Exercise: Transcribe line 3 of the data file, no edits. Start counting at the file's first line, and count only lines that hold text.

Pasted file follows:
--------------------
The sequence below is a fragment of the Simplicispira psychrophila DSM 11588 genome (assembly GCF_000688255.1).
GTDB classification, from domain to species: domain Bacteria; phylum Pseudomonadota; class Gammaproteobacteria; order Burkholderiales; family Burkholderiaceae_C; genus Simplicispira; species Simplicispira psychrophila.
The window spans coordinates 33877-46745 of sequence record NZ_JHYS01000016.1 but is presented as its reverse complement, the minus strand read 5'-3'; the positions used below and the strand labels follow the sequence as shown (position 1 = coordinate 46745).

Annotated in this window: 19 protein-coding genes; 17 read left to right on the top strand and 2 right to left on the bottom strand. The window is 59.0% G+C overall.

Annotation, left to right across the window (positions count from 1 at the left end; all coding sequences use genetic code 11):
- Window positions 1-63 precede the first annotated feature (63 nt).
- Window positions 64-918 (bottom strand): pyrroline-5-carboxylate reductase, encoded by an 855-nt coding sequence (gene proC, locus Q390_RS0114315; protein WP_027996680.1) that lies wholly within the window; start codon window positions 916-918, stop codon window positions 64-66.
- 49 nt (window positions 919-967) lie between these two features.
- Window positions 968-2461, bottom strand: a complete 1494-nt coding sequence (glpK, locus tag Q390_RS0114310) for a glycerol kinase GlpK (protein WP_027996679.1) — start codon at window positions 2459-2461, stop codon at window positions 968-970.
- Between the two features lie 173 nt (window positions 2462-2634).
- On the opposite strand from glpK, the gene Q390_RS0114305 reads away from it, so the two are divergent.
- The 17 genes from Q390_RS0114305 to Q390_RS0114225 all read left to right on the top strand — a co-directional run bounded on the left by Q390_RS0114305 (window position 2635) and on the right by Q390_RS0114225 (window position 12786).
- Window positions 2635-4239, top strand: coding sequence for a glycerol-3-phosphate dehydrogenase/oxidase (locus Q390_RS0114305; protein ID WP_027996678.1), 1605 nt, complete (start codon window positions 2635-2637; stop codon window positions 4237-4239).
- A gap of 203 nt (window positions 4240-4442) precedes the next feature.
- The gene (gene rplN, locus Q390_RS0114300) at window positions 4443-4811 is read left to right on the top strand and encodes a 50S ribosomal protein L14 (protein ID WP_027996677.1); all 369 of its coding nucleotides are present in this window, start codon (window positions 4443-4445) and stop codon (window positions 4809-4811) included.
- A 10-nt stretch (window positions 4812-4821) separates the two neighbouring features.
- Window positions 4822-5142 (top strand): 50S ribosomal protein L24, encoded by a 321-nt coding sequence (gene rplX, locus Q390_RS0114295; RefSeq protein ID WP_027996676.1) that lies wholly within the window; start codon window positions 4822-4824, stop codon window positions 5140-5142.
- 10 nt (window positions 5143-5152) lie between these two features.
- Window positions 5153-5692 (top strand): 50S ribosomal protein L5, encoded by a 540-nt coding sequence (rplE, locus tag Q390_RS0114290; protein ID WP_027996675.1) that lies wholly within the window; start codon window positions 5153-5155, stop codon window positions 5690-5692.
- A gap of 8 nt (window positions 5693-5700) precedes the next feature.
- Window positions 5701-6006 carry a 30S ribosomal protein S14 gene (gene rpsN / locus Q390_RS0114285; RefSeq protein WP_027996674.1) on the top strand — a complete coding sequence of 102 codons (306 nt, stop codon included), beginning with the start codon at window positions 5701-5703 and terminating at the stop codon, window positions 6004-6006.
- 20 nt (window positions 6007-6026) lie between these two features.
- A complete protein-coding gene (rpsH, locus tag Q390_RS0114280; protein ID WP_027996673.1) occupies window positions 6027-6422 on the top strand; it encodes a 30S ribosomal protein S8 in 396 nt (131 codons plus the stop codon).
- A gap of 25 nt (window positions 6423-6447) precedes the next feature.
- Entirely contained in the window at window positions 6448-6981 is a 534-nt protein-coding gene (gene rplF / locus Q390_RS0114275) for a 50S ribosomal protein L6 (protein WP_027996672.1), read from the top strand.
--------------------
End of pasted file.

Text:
The window spans coordinates 33877-46745 of sequence record NZ_JHYS01000016.1 but is presented as its reverse complement, the minus strand read 5'-3'; the positions used below and the strand labels follow the sequence as shown (position 1 = coordinate 46745).